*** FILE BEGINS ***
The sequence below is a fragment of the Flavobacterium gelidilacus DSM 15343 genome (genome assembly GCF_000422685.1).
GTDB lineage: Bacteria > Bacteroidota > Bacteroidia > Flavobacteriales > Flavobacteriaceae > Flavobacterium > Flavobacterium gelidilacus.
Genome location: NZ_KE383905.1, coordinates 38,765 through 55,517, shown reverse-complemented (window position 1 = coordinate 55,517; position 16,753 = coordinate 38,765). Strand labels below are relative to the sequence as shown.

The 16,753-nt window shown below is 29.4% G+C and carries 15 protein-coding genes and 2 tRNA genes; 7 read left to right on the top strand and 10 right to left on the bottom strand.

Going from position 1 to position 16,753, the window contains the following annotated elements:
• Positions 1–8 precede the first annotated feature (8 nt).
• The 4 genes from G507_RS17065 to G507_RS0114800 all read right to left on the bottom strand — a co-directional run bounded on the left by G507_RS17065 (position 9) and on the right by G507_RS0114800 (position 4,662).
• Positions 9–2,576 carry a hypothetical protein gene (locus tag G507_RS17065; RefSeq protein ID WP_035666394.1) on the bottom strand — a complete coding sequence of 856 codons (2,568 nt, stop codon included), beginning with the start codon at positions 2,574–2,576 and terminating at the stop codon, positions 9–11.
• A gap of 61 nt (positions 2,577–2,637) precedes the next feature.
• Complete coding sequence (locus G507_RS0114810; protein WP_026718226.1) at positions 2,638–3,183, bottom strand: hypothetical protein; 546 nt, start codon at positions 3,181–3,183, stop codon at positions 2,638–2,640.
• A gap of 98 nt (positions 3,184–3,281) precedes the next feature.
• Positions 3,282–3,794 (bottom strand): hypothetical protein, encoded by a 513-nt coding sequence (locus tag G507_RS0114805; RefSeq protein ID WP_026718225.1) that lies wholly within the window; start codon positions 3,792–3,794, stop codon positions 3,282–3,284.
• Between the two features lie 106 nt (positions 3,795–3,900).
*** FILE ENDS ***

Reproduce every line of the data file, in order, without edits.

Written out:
The sequence below is a fragment of the Flavobacterium gelidilacus DSM 15343 genome (genome assembly GCF_000422685.1).
GTDB lineage: Bacteria > Bacteroidota > Bacteroidia > Flavobacteriales > Flavobacteriaceae > Flavobacterium > Flavobacterium gelidilacus.
Genome location: NZ_KE383905.1, coordinates 38,765 through 55,517, shown reverse-complemented (window position 1 = coordinate 55,517; position 16,753 = coordinate 38,765). Strand labels below are relative to the sequence as shown.

The 16,753-nt window shown below is 29.4% G+C and carries 15 protein-coding genes and 2 tRNA genes; 7 read left to right on the top strand and 10 right to left on the bottom strand.

Going from position 1 to position 16,753, the window contains the following annotated elements:
• Positions 1–8 precede the first annotated feature (8 nt).
• The 4 genes from G507_RS17065 to G507_RS0114800 all read right to left on the bottom strand — a co-directional run bounded on the left by G507_RS17065 (position 9) and on the right by G507_RS0114800 (position 4,662).
• Positions 9–2,576 carry a hypothetical protein gene (locus tag G507_RS17065; RefSeq protein ID WP_035666394.1) on the bottom strand — a complete coding sequence of 856 codons (2,568 nt, stop codon included), beginning with the start codon at positions 2,574–2,576 and terminating at the stop codon, positions 9–11.
• A gap of 61 nt (positions 2,577–2,637) precedes the next feature.
• Complete coding sequence (locus G507_RS0114810; protein WP_026718226.1) at positions 2,638–3,183, bottom strand: hypothetical protein; 546 nt, start codon at positions 3,181–3,183, stop codon at positions 2,638–2,640.
• A gap of 98 nt (positions 3,184–3,281) precedes the next feature.
• Positions 3,282–3,794 (bottom strand): hypothetical protein, encoded by a 513-nt coding sequence (locus tag G507_RS0114805; RefSeq protein ID WP_026718225.1) that lies wholly within the window; start codon positions 3,792–3,794, stop codon positions 3,282–3,284.
• Between the two features lie 106 nt (positions 3,795–3,900).